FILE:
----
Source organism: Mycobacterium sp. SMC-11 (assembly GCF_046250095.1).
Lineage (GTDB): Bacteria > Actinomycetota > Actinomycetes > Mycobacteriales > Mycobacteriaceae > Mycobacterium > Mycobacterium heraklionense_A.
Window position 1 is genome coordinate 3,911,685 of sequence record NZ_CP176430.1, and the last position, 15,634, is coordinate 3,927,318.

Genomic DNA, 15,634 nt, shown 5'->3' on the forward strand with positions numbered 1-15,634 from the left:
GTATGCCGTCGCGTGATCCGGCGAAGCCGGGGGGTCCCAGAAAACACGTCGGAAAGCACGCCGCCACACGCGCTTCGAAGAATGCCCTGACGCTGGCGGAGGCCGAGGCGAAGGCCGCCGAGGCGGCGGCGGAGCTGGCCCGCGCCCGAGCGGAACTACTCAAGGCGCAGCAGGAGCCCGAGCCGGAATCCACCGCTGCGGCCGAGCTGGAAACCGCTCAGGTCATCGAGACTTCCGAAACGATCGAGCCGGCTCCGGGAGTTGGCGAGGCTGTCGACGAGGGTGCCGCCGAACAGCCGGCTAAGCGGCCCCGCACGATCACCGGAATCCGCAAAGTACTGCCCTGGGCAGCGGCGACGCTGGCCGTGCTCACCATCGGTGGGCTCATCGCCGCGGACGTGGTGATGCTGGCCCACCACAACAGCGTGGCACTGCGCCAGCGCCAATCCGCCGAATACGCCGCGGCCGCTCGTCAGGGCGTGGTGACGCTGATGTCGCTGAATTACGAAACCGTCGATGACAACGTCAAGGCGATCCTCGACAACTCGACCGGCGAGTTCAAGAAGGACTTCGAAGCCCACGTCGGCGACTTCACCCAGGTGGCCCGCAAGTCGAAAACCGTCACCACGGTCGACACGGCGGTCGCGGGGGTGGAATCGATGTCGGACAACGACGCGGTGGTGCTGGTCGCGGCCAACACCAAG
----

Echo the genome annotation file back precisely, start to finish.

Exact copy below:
Source organism: Mycobacterium sp. SMC-11 (assembly GCF_046250095.1).
Lineage (GTDB): Bacteria > Actinomycetota > Actinomycetes > Mycobacteriales > Mycobacteriaceae > Mycobacterium > Mycobacterium heraklionense_A.
Window position 1 is genome coordinate 3,911,685 of sequence record NZ_CP176430.1, and the last position, 15,634, is coordinate 3,927,318.

Genomic DNA, 15,634 nt, shown 5'->3' on the forward strand with positions numbered 1-15,634 from the left:
GTATGCCGTCGCGTGATCCGGCGAAGCCGGGGGGTCCCAGAAAACACGTCGGAAAGCACGCCGCCACACGCGCTTCGAAGAATGCCCTGACGCTGGCGGAGGCCGAGGCGAAGGCCGCCGAGGCGGCGGCGGAGCTGGCCCGCGCCCGAGCGGAACTACTCAAGGCGCAGCAGGAGCCCGAGCCGGAATCCACCGCTGCGGCCGAGCTGGAAACCGCTCAGGTCATCGAGACTTCCGAAACGATCGAGCCGGCTCCGGGAGTTGGCGAGGCTGTCGACGAGGGTGCCGCCGAACAGCCGGCTAAGCGGCCCCGCACGATCACCGGAATCCGCAAAGTACTGCCCTGGGCAGCGGCGACGCTGGCCGTGCTCACCATCGGTGGGCTCATCGCCGCGGACGTGGTGATGCTGGCCCACCACAACAGCGTGGCACTGCGCCAGCGCCAATCCGCCGAATACGCCGCGGCCGCTCGTCAGGGCGTGGTGACGCTGATGTCGCTGAATTACGAAACCGTCGATGACAACGTCAAGGCGATCCTCGACAACTCGACCGGCGAGTTCAAGAAGGACTTCGAAGCCCACGTCGGCGACTTCACCCAGGTGGCCCGCAAGTCGAAAACCGTCACCACGGTCGACACGGCGGTCGCGGGGGTGGAATCGATGTCGGACAACGACGCGGTGGTGCTGGTCGCGGCCAACACCAAG